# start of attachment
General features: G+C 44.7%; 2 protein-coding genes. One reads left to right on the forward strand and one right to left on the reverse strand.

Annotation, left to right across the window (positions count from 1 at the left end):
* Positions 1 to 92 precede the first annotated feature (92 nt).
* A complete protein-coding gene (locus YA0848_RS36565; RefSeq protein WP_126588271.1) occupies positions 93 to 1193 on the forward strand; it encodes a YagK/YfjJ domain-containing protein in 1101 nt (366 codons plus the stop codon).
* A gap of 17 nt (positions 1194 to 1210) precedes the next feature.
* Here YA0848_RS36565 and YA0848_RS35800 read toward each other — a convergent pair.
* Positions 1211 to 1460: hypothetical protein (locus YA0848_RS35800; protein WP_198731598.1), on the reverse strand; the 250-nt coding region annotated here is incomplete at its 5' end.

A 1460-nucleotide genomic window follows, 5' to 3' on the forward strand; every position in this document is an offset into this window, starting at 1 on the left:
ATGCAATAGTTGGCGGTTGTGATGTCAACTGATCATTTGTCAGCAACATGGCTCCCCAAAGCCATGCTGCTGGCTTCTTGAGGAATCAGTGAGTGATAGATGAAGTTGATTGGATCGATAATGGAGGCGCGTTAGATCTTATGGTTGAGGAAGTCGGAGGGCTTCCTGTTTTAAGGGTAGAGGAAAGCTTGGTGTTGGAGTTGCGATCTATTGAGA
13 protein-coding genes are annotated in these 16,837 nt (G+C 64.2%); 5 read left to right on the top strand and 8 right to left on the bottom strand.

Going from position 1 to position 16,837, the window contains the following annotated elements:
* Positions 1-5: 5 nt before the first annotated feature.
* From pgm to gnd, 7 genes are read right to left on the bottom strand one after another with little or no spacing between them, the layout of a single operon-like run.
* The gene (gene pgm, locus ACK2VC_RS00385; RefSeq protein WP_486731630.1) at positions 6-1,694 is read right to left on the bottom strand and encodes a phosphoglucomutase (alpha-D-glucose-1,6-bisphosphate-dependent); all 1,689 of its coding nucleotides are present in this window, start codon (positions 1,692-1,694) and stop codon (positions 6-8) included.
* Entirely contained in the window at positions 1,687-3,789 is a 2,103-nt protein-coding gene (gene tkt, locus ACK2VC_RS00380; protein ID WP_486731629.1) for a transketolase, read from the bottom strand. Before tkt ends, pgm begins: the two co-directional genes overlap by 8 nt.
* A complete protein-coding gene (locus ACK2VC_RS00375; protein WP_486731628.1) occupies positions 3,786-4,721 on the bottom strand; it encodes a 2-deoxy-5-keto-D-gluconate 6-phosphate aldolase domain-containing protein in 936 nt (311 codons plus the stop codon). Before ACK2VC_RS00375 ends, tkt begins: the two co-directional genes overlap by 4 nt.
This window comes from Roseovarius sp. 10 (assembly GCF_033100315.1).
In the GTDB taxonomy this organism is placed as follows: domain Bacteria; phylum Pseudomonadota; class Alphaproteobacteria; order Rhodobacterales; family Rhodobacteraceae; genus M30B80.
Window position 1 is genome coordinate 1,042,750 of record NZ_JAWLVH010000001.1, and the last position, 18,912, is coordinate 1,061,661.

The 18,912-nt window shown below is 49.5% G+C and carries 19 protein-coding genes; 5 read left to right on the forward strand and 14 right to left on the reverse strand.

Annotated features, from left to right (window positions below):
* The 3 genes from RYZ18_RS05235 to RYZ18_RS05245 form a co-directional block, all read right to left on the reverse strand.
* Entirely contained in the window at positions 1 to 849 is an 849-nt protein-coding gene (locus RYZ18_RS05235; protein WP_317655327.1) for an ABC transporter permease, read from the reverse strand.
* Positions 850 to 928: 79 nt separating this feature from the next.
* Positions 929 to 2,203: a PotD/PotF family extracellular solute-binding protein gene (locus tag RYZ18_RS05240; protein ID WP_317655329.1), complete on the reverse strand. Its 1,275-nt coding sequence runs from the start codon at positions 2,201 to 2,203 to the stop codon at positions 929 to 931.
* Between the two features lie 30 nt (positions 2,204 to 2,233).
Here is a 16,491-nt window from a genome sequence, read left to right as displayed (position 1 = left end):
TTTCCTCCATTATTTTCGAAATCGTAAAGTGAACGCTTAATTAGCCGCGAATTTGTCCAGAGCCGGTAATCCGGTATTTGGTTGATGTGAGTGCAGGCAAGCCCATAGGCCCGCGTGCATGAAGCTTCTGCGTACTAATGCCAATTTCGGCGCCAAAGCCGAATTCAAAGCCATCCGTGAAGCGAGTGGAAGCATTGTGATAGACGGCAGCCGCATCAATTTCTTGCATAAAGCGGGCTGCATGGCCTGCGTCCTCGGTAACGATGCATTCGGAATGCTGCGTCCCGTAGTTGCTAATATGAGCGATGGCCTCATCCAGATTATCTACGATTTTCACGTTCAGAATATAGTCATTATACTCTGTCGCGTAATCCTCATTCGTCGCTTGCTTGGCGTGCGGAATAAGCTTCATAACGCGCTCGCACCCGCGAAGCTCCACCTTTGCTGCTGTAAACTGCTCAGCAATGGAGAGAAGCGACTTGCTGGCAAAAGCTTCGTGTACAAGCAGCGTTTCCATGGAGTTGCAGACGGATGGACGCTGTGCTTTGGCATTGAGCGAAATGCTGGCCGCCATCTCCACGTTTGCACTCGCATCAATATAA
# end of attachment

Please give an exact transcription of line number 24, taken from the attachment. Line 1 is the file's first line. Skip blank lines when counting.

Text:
* Positions 850 to 928: 79 nt separating this feature from the next.